Good evening. Thacker Pass, in northern Nevada, is a quiet and untouched patch of land. But that may change next year as Lithium Americas, a NYSE-listed company, spends $1 billion to mine the land’s underground lithium reserves. The goal: power a burgeoning battery and electric-vehicle supply chain in the United States — and, as this week’s cover story explains, catch up with China. Elsewhere, we have infographics on Facebook’s multi-billion dollar “ad reselling” industry in China; a Q&A with Hoàng Nguyên Phong, who recently co-authored a revelatory article on China’s Great Firewall; and two op-eds: one by Eyck Freymann on how China’s protracted border closure is damaging its relationship with its friends around the world, and another by Stephen Roach on how China’s recent crackdowns threaten the foundation of trust that underpins its thriving tech industry. If you’re not already a paid subscriber to The Wire, please sign up here.
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Demand for lithium has skyrocketed, and the world is not producing enough of it. Earlier this year, President Joe Biden made it a national priority for the United States to secure its supply chain for high-capacity batteries, for which lithium is a critical resource. But as Michael Schuman writes, the U.S. has been caught on its back foot, while China has been working for years to secure its own supply chain. This week’s cover story follows the race to secure the world’s lithium stores, pitting Chinese and American manufacturers against each other with global suppliers caught in between.
Last week, The Wire brought you a story about Chinese state media’s surprisingly large following on Facebook, amid worries about their role in spreading state-sponsored misinformation. For this week’s infographics, Maggie Baughman provides a deep dive into the role of Facebook-endorsed Chinese “ad resellers,” who are chiefly responsible for managing the social media accounts and payments from Chinese media outlets, state-owned enterprises, and major corporations. Their impact on Facebook’s bottom line is huge: while Facebook vaguely calls its China ad money “meaningful revenue,” payments made via these ad-resellers bring in more than $5 billion dollars in advertising revenue, according one conservative estimate.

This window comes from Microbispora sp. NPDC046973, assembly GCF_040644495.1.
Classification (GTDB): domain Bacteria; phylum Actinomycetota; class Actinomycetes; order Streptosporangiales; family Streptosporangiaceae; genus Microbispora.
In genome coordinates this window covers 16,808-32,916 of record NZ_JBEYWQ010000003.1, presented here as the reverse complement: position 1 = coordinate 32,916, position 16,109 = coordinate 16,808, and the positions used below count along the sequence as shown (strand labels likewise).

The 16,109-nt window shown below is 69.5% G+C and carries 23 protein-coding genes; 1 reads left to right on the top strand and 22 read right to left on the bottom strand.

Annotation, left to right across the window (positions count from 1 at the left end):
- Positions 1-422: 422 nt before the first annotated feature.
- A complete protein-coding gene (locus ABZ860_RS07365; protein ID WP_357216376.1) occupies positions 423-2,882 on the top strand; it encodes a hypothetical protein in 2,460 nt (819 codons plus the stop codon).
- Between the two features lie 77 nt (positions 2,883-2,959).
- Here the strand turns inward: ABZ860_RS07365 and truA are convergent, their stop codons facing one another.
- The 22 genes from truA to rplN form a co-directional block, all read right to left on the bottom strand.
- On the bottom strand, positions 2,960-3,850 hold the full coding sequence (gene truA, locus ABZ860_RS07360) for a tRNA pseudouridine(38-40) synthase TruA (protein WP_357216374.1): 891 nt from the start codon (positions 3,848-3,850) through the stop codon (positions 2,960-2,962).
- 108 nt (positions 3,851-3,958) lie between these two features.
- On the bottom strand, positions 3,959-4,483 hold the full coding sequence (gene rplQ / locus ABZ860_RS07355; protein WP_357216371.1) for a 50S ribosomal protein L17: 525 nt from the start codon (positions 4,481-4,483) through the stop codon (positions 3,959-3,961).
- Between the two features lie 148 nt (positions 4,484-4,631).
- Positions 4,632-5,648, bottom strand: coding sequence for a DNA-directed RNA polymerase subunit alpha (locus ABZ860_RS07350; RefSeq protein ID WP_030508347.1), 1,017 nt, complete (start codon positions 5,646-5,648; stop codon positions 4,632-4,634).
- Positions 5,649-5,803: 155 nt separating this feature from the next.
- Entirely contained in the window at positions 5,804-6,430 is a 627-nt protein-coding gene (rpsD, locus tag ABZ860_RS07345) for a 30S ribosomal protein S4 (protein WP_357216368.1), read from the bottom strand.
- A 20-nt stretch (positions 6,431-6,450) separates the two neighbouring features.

Hoàng Nguyên Phong is a PhD candidate at Stony Brook University, where he studies online security and privacy, and a visiting research fellow at the University of Toronto’s Citizen Lab. In this week’s interview with Katrina Northrop, Hoàng discusses the findings of his recent research paper, which reveals groundbreaking information about the workings of China’s Great Firewall. Among other topics, they discuss how China’s censorship regime differs from and affects other countries, two-way censorship using the Great Firewall, and when, exactly, the Wire China was blocked inside China.
Hoàng Nguyên Phong
Illustration by Lauren Crow
It has been 16 months since China closed its borders to almost all international arrivals. While Beijing allegedly plans to reopen its borders by mid-2022, that timeline seems doubtful. With President Xi’s term up for renewal in the fall of next year, it is in his interest to maintain tight borders and strict social controls. But as Eyck Freymann writes in this week’s opinion piece, locking out foreign journalists, scholars, businesspeople and all others with a close relationship to China for so long condemns the country to relations with the world that can only get worse.
“Animal spirits,” in the words of economist John Maynard Keynes, reflect the “spontaneous urge to action” that propels aggregate demand in a given economy beyond the fundamentals of personal income or corporate profits. In China, these animal spirits have been lacking for years: Chinese household consumption as a share of the economy has long trailed behind comparable economies. And as Stephen Roach writes in an op-ed this week, China’s tech crackdown now risks seeding this distrust in the business sector too, potentially imperilling the creativity and energy that has allowed the tech industry to thrive.
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